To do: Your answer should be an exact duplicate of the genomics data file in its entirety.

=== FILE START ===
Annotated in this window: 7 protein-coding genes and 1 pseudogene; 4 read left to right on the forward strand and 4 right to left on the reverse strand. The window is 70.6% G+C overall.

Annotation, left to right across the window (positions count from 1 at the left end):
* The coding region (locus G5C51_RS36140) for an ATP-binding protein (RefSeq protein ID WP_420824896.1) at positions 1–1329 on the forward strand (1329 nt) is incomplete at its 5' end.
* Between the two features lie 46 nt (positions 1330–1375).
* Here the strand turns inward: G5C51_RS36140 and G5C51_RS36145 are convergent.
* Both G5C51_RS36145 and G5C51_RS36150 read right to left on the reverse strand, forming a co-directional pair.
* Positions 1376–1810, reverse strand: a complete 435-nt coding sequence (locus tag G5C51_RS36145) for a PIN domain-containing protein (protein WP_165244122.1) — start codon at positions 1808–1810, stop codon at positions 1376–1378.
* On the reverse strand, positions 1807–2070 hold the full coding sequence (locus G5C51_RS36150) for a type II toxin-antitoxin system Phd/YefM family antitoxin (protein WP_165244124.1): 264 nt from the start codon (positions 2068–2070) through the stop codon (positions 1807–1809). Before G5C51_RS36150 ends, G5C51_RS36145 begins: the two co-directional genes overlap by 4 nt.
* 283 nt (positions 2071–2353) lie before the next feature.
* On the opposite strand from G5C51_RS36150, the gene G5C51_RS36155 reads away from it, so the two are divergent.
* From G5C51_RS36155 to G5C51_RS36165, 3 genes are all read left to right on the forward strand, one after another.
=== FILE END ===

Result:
Annotated in this window: 7 protein-coding genes and 1 pseudogene; 4 read left to right on the forward strand and 4 right to left on the reverse strand. The window is 70.6% G+C overall.

Annotation, left to right across the window (positions count from 1 at the left end):
* The coding region (locus G5C51_RS36140) for an ATP-binding protein (RefSeq protein ID WP_420824896.1) at positions 1–1329 on the forward strand (1329 nt) is incomplete at its 5' end.
* Between the two features lie 46 nt (positions 1330–1375).
* Here the strand turns inward: G5C51_RS36140 and G5C51_RS36145 are convergent.
* Both G5C51_RS36145 and G5C51_RS36150 read right to left on the reverse strand, forming a co-directional pair.
* Positions 1376–1810, reverse strand: a complete 435-nt coding sequence (locus tag G5C51_RS36145) for a PIN domain-containing protein (protein WP_165244122.1) — start codon at positions 1808–1810, stop codon at positions 1376–1378.
* On the reverse strand, positions 1807–2070 hold the full coding sequence (locus G5C51_RS36150) for a type II toxin-antitoxin system Phd/YefM family antitoxin (protein WP_165244124.1): 264 nt from the start codon (positions 2068–2070) through the stop codon (positions 1807–1809). Before G5C51_RS36150 ends, G5C51_RS36145 begins: the two co-directional genes overlap by 4 nt.
* 283 nt (positions 2071–2353) lie before the next feature.
* On the opposite strand from G5C51_RS36150, the gene G5C51_RS36155 reads away from it, so the two are divergent.
* From G5C51_RS36155 to G5C51_RS36165, 3 genes are all read left to right on the forward strand, one after another.